Book Image

Test-Driven Python Development

By : Siddharta Govindaraj
Book Image

Test-Driven Python Development

By: Siddharta Govindaraj

Overview of this book

This book starts with a look at the test-driven development process, and how it is different from the traditional way of writing code. All the concepts are presented in the context of a real application that is developed in a step-by-step manner over the course of the book. While exploring the common types of smelly code, we will go back into our example project and clean up the smells that we find. Additionally, we will use mocking to implement the parts of our example project that depend on other systems. Towards the end of the book, we'll take a look at the most common patterns and anti-patterns associated with test-driven development, including integration of test results into the development process.
Table of Contents (20 chapters)
Test-Driven Python Development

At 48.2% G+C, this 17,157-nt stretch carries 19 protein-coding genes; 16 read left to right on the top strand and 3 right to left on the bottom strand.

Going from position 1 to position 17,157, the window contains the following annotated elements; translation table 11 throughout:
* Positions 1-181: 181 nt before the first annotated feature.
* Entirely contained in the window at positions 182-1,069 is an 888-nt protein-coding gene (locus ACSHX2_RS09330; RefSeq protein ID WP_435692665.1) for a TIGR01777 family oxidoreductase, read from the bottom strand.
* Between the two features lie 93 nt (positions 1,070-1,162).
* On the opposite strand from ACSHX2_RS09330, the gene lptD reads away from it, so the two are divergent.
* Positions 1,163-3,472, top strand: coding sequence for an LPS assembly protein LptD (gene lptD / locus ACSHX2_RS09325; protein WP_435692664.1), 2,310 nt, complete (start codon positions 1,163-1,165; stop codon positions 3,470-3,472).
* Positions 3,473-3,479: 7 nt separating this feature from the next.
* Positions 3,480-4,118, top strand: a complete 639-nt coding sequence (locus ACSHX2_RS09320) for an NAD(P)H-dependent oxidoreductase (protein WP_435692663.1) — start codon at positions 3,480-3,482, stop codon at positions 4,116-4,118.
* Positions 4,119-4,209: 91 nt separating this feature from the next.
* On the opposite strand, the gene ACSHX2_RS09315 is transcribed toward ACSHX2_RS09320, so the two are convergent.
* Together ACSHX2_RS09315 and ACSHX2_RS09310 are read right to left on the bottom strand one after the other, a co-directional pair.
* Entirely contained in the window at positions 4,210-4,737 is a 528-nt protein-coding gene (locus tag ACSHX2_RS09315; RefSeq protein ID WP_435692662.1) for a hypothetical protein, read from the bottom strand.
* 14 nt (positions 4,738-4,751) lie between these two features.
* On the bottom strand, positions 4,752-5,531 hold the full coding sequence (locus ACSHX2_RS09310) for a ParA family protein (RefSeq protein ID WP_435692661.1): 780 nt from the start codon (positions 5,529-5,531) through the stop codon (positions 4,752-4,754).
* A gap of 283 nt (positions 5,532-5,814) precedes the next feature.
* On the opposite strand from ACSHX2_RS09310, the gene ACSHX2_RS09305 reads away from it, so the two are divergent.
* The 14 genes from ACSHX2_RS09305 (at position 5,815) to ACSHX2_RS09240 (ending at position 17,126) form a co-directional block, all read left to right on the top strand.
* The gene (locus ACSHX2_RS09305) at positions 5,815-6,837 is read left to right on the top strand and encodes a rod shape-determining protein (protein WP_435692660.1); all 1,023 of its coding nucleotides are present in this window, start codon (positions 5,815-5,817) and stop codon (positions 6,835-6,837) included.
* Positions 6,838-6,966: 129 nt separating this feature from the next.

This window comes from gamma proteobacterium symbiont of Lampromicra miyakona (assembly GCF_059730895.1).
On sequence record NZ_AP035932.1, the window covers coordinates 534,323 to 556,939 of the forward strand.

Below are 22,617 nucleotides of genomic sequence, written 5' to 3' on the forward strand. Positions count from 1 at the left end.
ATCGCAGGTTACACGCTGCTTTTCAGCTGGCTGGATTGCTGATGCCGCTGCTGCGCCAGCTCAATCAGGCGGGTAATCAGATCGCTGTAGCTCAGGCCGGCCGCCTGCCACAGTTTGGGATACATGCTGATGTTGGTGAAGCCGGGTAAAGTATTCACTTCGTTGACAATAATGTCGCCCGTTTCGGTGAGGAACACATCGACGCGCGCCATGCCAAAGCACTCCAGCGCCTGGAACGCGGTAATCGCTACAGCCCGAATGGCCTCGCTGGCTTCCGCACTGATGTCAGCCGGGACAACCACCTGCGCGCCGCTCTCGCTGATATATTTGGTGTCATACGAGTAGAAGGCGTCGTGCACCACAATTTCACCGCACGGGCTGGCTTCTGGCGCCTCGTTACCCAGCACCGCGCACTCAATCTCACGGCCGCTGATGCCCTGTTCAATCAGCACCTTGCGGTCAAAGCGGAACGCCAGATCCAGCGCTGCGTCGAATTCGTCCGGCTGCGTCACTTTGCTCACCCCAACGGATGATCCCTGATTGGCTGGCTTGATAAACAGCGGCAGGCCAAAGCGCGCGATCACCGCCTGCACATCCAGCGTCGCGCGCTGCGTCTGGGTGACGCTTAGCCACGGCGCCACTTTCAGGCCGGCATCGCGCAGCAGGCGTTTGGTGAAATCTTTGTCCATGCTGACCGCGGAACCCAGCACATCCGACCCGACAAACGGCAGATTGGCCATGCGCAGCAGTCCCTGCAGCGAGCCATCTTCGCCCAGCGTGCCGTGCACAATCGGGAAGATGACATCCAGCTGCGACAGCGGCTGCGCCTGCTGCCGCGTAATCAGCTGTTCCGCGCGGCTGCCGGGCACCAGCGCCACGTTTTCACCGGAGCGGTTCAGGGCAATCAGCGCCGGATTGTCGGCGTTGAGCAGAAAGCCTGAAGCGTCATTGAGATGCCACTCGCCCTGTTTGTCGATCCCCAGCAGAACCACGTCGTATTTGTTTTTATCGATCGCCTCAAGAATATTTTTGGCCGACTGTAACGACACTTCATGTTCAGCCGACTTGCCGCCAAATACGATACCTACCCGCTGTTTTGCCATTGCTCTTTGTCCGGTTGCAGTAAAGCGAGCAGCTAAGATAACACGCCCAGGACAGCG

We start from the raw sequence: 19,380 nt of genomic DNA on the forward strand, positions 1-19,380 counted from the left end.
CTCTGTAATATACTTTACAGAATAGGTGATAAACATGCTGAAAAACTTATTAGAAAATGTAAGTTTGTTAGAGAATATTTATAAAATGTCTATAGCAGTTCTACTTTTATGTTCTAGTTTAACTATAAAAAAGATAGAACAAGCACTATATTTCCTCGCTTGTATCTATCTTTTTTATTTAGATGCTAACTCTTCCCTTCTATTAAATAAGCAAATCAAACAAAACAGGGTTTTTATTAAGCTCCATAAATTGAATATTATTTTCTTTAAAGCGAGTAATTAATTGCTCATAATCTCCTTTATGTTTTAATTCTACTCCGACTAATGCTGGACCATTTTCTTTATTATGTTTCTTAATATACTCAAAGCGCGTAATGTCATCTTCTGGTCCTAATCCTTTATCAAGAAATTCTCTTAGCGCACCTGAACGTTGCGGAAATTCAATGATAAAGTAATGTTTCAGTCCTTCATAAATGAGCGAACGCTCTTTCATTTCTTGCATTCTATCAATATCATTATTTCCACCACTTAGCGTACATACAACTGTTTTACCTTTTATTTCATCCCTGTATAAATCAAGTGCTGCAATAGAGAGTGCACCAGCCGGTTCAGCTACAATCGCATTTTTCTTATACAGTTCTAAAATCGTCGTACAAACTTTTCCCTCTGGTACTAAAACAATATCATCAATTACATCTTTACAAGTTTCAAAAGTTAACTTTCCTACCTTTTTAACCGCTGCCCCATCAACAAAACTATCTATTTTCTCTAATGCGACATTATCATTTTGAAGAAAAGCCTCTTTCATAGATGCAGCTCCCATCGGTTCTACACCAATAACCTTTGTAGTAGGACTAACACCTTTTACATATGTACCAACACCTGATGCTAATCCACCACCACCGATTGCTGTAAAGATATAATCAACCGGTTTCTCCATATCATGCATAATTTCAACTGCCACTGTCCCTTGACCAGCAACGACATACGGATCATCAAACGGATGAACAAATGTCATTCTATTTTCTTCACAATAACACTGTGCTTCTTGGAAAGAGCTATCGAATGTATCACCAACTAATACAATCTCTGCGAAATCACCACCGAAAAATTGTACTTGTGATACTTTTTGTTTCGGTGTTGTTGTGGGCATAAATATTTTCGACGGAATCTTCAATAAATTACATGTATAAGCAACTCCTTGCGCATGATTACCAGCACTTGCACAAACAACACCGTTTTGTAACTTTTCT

About the Author
About the Reviewers

Running tests from the command line

Throughout the book, we have used the following syntax to run our tests:

python.exe -m unittest

The ability to directly run a module with the -m flag was only introduced with Python 2.7. This syntax will not work if we are using an older version of Python. Instead, the unittest2 module from PyPi contains a unit2 script that mimics this behavior. The command line parameters remain the same, so we get the following the command:

python3 -m unittest discover -s stock_alerter -t .

And the above command now becomes:

unit2 discover -s stock_alerter -t .

If we use a build tool, it becomes fairly simple to check the version of Python and execute the appropriate command, thereby allowing the developer to run the tests in a uniform way, irrespective of the Python version being used.

With these changes in place, we will be able to use all the features described in this book, while being able to support Python 2.x and Python 3.x uniformly.